15:03 GMT29 January 2020
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    The Australian Transport Safety Bureau (ATSB) said on Wednesday that the MH370 flight was not preparing for a landing or a ditching before it allegedly went down in the southern part of the Indian Ocean in 2014.

    Students watch a three-dimensional graffiti as a way of sympathizing to the missing Malaysian Airlines flight MH370 at a school in Makati City, the Philippines
    © East News / Xinhua News/Rouelle Umali
    MOSCOW (Sputnik) – Examination of outboard wing flap debris revealed that it was unlikely to be in an extended position when the jet crashed.

    “[That] means the aircraft wasn't configured for a landing or a ditching — you can draw your own conclusions as to whether that means someone was in control,” search director Peter Foley told journalists in Canberra, as quoted by the SBS broadcaster.

    Malaysia Airlines flight MH370, en route from Kuala Lumpur to Beijing, disappeared from radar screens on March 8, 2014, less than an hour after takeoff. There were 227 passengers and 12 crew members on board the Boeing 777 aircraft.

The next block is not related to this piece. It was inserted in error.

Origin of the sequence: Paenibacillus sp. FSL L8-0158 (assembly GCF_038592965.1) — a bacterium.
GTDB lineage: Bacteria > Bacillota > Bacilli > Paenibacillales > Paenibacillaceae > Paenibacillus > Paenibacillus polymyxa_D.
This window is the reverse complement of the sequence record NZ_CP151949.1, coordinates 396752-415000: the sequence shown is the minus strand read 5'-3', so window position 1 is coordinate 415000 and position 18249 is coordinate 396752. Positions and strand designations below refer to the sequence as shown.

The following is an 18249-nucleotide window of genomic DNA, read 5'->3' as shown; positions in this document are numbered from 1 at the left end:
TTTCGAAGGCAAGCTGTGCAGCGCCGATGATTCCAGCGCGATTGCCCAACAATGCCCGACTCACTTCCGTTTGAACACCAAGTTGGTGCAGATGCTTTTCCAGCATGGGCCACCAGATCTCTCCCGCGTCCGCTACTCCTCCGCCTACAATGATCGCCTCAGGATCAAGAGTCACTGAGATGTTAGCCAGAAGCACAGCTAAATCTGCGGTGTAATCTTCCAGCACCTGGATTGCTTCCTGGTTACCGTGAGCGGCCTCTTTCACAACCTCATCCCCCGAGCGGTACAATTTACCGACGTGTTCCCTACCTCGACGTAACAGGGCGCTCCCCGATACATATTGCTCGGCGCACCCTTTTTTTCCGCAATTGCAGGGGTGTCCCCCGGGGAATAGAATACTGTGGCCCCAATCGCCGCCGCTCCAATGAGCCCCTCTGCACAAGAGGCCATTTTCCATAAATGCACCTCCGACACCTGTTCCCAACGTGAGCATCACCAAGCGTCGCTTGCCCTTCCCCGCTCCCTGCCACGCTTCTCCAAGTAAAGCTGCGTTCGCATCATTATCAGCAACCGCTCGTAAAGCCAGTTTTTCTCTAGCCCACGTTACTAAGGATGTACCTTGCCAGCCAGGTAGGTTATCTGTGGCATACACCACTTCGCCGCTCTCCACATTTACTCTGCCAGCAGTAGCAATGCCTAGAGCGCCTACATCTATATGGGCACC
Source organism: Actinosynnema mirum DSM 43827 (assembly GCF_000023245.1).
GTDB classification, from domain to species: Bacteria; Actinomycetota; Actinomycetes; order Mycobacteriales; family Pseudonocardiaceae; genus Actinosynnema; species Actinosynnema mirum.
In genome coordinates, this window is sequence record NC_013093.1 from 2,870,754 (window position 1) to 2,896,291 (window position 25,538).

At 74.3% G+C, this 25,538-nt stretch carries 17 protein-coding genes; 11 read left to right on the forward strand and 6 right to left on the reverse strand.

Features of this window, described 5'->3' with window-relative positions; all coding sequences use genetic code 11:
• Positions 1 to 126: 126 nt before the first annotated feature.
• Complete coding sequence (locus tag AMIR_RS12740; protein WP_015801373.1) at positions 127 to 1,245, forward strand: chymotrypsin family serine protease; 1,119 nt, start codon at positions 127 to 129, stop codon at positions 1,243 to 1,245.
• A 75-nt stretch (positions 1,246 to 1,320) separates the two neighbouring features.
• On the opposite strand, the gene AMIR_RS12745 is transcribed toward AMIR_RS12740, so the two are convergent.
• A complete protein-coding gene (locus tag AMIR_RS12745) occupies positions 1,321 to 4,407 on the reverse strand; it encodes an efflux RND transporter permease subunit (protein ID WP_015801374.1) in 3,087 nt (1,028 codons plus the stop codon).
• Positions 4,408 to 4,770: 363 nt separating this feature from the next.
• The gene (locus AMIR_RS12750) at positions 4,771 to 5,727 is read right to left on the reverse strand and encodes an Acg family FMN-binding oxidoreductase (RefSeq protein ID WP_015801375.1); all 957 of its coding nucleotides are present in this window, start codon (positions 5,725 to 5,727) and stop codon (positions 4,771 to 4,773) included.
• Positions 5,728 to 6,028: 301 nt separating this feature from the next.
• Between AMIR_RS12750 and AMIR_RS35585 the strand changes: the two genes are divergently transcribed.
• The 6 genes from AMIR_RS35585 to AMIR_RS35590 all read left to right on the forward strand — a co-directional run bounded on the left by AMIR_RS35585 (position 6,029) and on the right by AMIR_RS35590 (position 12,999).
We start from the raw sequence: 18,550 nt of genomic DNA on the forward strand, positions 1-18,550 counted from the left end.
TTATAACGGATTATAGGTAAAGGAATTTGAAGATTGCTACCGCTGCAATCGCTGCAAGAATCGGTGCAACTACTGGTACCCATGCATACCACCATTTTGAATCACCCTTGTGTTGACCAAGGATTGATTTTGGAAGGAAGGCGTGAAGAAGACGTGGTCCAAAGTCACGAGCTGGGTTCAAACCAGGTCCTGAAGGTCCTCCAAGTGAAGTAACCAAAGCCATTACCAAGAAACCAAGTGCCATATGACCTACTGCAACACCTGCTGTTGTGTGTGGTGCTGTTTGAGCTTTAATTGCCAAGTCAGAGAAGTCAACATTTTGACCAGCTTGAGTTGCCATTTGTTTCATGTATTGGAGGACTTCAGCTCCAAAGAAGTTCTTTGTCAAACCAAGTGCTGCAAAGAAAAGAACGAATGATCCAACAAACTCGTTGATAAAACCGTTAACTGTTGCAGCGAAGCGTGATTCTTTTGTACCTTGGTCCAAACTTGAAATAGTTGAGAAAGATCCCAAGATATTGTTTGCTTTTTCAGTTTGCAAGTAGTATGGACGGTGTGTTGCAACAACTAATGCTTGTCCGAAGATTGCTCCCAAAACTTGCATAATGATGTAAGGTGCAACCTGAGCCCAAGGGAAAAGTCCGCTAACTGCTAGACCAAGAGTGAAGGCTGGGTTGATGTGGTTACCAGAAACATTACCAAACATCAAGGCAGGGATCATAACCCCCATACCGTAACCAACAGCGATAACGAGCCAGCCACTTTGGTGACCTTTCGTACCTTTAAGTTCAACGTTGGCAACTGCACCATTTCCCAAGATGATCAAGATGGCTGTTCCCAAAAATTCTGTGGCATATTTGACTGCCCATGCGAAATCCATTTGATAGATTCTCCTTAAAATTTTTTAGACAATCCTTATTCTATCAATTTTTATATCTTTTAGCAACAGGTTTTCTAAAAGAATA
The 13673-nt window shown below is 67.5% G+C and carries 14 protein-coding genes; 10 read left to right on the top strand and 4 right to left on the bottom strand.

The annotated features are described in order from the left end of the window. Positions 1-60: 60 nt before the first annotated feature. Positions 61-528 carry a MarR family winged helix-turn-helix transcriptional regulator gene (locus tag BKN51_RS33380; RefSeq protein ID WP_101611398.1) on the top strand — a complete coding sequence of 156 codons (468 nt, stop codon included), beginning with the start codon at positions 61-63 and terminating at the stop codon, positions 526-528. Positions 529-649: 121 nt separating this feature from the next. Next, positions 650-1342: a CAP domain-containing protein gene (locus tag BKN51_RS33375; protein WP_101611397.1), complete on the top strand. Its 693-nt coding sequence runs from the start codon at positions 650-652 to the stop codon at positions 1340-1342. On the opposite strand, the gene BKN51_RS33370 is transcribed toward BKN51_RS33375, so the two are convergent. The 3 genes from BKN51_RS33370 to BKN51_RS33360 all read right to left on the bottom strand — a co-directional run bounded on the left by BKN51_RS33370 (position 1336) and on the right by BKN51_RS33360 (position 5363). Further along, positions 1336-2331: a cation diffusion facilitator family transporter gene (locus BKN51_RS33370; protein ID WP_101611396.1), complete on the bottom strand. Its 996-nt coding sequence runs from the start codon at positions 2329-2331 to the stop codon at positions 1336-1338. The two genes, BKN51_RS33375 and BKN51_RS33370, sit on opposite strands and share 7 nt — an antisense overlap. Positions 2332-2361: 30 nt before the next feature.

According to the Malaysian transport minister, the search for the missing aircraft will continue until the entire search area of 120,000 square kilometers (over 46,000 square miles) defined by experts has been covered. So far, several pieces of debris suspected to come from the aircraft have been found at different locations, including in Mozambique, South Africa and the French island of Reunion.

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    Possible Malaysian MH370 Piece of Debris Found Near Mauritius Island
    Australian Inspectors Confirm Receipt of 2 Possible MH370 Plane Fragments
    Search for Missing Malaysian MH370 off Australian Coast to be Suspended
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    Malaysia Airlines MH370, Australia, Malaysia
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